Tuesday, 4 April 2017



BOOK 170: UNABROW: MISADVENTURES OF A LATE BLOOMER: UNA LAMARCHE

As a girl, Una LaMarche was as smart as she was awkward. She was blessed with a precocious intellect, a love of all things pop culture, and eyebrows bushier than Frida Kahlo’s. Adversity made her stronger...and funnier. In Unabrow, Una shares the cringe-inducing lessons she’s learned from a life as a late bloomer, including the seven deadly sins of DIY bangs, how not to make your own jorts, and how to handle pregnancy, plucking, and the rites of passage during which your own body is your worst frenemy.

Una LaMarche is the author of two young adult novels, FIVE SUMMERS and LIKE NO OTHER, and UNABROW: MISADVENTURES OF A LATE BLOOMER, a collection of humor essays based on some of her more questionable life choices. She is also a contributing writer for The New York Observer and The Huffington Post, and blogs at The Sassy Curmudgeon. Una lives in Brooklyn with her husband and son. You can follow her on Twitter @sassycurmudgeon.

REVIEW: I have to say I was a little disappointed by this book, not because it was terrible, because it was not, but because I had such high expectations of it.

I was expecting a truly humiliating journey through the childhood and teen years of an awkward female, who I believed to be much like myself. What I wasn’t expecting, and quite frankly got bored of, were the many details of childbirth and parenting.  Although Una (I feel like we’re on first name terms now, as I know so much about her, like the size of her stretched vagina and drop crotch pants) tells these stories with humour and wit, I found myself turning off and feeling somewhat conned.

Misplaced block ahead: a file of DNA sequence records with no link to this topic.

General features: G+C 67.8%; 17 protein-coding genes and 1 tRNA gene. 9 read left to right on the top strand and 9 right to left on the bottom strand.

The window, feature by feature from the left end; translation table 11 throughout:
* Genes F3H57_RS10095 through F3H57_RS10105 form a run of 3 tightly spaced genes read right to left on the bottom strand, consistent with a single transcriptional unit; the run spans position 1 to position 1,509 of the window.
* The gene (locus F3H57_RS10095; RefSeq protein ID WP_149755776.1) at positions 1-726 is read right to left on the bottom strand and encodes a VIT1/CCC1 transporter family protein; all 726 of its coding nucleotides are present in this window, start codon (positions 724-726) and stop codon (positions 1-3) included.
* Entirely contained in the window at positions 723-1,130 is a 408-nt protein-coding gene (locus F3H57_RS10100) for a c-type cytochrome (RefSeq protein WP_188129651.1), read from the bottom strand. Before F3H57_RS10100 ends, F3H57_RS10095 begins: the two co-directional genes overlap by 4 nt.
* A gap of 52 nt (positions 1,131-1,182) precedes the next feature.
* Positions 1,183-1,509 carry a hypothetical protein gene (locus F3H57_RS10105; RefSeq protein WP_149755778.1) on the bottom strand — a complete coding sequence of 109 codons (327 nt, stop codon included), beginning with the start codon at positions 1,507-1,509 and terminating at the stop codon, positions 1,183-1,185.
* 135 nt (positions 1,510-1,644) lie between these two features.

If you read the marketing material above you can see where I got the impression that this was a coming of age memoir, I think if it mentioned that after a couple of chapters she would be chatting about squeezing a person about of herself, I might not have been so excited about reading it.

I didn’t buy this book but was gifted it after I put it on my Amazon wish list, I wanted to read it because, as a late bloomer myself, I wanted to compare and laugh at someone else’s bad fashion choices, questionable crushes and dread of psychical education. All these things were in there but in my opinion, not enough to fill a book.

It does give me a little hope that one day I could compile my Christmas lists and diaries into a ‘memoir’ but I know that if a somewhat talented writer like Una LaMarche couldn’t make it work, then I couldn’t either. So in a way it killed my dreams, but I’ve never done anything with my life worth writing about and in a way I feel like Una’s embarrassing stories are not quite humiliating enough and are a bit too everyday to be as entertaining as they could have been.

I think a reviewer on Goodreads summed it up best when they said that the best thing about the book was the cover. Although this isn’t strictly true, it is a fantastic cover that promises so much more than the book delivered.




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